Disney+ was supposed to be the end of the vault. Finally, you could watch not only those iconic classics but literally everything under the banner of the House of Mouse. A monthly fee allowed you to watch their historic filmography, on top of a mountain of options that covered nearly every area of the company’s output. And that’s a lot, given how much they’ve made, acquired, and remade. Disney’s CEO Bob Iger even noted in 2019 that the opening of this vault would mean the entire concept was all but retired. So, why are they suddenly dropping so many things from their slate? Why spend all that money on a beautiful TV series like Willow or a sensitive teen drama like Stargirl, only to toss them aside like a used tissue?

It’s not simply that the industry is bringing back its old format of false exclusivity: they’ve made it far crueler towards the storytellers and workers who made those works in the first place. It takes years, sometimes longer, to get a movie made. You have to go through so many levels of bureaucratic bullshit, check so many boxes, just to get your script seen. It’s a miracle when a film is completed and distributed. Imagine dealing with that, making something you’re incredibly proud of, only to have the studio hit ‘delete’ with barely a second glance. Not only is your art gone, it’s unavailable to the world forever now, unless you pirated it. Then, to rub salt in the wound, the trivial residuals you would have earned have been erased. Disney is seeing major profits. In March 2023, it was reported that the company made $28.739 billion over the previous twelve months, an 11.01% increase year-over-year. Yet they’ve no money for the people who helped to stuff their pockets? They don’t even have the decency to acknowledge said work. The vault has been reopened, but now there’s an incinerator on the other side of the door.

It’s long been obvious that Hollywood has little interest in its own historic preservation. The reason that the vast majority of silent films are missing is because the studios just discarded or intentionally destroyed them because they were seen as worthless. There are so many films, including ones of immense historical and cultural importance, that have either never received an at-home release or haven’t been given one since the days of VHS. The 2008 fire at Universal Studios Hollywood was said to have destroyed between 180 and 175,000 master tapes of some of the best-selling musicians in the world. The digital era promised us that those days were over, but history does have a habit of repeating itself.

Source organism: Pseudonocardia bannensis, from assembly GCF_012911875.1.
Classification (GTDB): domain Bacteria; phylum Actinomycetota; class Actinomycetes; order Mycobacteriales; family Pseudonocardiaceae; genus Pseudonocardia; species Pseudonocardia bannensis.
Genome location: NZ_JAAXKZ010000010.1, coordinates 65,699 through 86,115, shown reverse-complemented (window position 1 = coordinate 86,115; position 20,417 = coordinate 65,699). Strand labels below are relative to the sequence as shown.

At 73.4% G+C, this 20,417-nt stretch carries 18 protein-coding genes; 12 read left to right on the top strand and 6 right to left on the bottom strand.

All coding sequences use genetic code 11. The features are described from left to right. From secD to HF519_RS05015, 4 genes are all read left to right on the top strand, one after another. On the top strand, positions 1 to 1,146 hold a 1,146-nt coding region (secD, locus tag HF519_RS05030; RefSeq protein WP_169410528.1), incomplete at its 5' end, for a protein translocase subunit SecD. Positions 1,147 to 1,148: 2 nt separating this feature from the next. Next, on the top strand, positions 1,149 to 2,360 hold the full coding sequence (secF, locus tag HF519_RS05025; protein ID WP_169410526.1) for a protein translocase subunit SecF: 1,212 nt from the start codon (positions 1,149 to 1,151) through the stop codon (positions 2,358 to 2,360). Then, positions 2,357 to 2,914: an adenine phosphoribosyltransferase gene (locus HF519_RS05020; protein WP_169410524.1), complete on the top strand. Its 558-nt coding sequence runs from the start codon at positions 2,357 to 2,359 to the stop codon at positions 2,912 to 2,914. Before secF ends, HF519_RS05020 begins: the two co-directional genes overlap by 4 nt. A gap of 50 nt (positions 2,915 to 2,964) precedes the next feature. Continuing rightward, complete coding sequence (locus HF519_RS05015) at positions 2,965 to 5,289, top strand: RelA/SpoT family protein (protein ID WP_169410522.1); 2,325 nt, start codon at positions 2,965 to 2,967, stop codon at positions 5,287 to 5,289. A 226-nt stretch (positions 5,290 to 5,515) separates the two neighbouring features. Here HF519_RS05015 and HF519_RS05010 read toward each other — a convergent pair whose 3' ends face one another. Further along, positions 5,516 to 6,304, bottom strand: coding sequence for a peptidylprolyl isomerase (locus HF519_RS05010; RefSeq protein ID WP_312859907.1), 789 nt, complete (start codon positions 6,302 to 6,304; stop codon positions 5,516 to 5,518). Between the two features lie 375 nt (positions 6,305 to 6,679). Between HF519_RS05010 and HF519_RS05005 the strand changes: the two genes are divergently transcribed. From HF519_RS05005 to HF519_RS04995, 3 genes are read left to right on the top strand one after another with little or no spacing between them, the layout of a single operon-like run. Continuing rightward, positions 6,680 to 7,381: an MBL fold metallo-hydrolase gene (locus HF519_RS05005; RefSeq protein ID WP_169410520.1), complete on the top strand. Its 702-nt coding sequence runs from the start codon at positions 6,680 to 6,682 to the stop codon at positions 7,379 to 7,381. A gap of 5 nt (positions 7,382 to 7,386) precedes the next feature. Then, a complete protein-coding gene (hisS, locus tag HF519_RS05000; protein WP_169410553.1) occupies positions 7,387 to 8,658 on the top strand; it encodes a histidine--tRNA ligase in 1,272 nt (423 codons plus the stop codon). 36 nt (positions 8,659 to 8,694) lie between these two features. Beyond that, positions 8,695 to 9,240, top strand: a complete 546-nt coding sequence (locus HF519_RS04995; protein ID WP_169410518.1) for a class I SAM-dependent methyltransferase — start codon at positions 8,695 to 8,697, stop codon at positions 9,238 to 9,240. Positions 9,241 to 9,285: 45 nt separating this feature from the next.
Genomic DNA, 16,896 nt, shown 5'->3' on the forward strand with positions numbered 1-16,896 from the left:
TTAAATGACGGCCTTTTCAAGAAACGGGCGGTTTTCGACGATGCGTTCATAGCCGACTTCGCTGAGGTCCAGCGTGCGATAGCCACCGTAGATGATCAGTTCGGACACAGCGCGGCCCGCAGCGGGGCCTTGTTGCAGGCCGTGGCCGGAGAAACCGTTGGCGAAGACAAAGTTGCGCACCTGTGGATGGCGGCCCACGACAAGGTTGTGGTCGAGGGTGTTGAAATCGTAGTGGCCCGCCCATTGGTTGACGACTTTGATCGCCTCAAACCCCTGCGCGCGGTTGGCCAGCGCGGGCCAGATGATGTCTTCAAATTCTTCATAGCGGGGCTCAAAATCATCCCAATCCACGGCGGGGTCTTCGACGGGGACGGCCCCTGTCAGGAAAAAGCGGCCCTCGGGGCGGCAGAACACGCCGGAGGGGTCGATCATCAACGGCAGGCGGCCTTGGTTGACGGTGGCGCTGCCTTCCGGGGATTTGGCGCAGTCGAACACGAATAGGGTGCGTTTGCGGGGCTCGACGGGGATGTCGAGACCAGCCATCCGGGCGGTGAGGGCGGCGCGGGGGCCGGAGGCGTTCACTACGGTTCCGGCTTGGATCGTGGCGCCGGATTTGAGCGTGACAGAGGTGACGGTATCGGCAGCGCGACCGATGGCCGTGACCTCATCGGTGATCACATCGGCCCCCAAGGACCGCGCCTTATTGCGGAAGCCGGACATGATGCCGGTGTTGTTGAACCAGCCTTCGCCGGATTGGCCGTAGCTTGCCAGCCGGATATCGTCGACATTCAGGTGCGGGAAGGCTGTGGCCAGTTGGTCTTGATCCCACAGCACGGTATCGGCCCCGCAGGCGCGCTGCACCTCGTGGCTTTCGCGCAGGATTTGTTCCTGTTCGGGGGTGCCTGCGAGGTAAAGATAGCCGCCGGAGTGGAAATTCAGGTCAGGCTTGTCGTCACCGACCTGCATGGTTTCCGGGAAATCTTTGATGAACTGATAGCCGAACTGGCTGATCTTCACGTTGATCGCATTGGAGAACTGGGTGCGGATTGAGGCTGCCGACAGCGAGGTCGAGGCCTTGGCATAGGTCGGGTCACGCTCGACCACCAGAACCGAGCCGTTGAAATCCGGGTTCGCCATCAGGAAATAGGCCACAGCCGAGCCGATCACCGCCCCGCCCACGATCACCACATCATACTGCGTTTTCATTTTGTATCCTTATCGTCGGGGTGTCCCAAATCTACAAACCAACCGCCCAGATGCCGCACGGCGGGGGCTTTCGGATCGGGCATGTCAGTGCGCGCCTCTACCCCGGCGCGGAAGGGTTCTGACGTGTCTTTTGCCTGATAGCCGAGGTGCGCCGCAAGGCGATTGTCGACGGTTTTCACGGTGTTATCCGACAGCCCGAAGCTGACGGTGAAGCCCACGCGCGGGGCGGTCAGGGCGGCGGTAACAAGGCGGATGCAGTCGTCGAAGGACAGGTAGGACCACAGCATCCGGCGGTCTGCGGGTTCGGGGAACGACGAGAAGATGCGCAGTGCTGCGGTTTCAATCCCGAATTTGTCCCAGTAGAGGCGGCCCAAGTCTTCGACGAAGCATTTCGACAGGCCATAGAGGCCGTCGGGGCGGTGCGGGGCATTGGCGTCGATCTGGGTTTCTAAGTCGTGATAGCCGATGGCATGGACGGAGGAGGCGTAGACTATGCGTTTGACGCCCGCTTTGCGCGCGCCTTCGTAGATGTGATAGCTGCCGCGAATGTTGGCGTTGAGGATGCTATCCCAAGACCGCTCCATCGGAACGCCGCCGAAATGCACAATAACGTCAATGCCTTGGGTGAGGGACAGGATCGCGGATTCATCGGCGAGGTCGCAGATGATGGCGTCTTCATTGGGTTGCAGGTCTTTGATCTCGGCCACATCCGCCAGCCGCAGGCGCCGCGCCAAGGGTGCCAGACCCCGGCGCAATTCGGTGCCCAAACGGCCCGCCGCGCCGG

Capitalism has never prioritized the preservation of art for its own sake, or celebration of a medium’s cultural import. Disney is but one culprit of this crime, endlessly recycling its biggest works for a ceaseless assembly line of content that views basic watchability as an unnecessary quirk. In 2019, Matt Zoller Seitz noted in a piece for Vulture that Disney was quietly removing classic Fox movies they’d acquired from their theatrical rotation and placing them in that dang vault. They didn’t suddenly decide to put legendary titles from that studio on Disney+ or invest in at-home releases. They’re just languishing in a metaphorical box, another pile of #content to be left to rot unless it becomes wildly profitable for them to do otherwise.

Hollywood is driven by venture capitalists’ fetish for infinite growth, a faulty business model that was always doomed to fail and has left a trail of broken companies at its feet. ‘Pivot to Video’ was built on a lie that killed entire industries. Buzzfeed is replacing its journalists with AI. The WGA is having to plead with studios to not replace writers with plagiarism machines. Tens of billions of dollars of profit is not enough for these studios. Disney spent decades lobbying for changes to public domain, fiddling with a wider system of distribution to ensure audiences begged for the scraps they were generous enough to dole out. Now, they’re taking away even that, and they expect people to fall in line. It’s times like this when you wonder if piracy has full artistic and financial justification. What else are you supposed to do when the big conglomerate makes it literally impossible to watch something legally? When you slam the doors shut on the vault, don’t be surprised when someone brings dynamite to the table.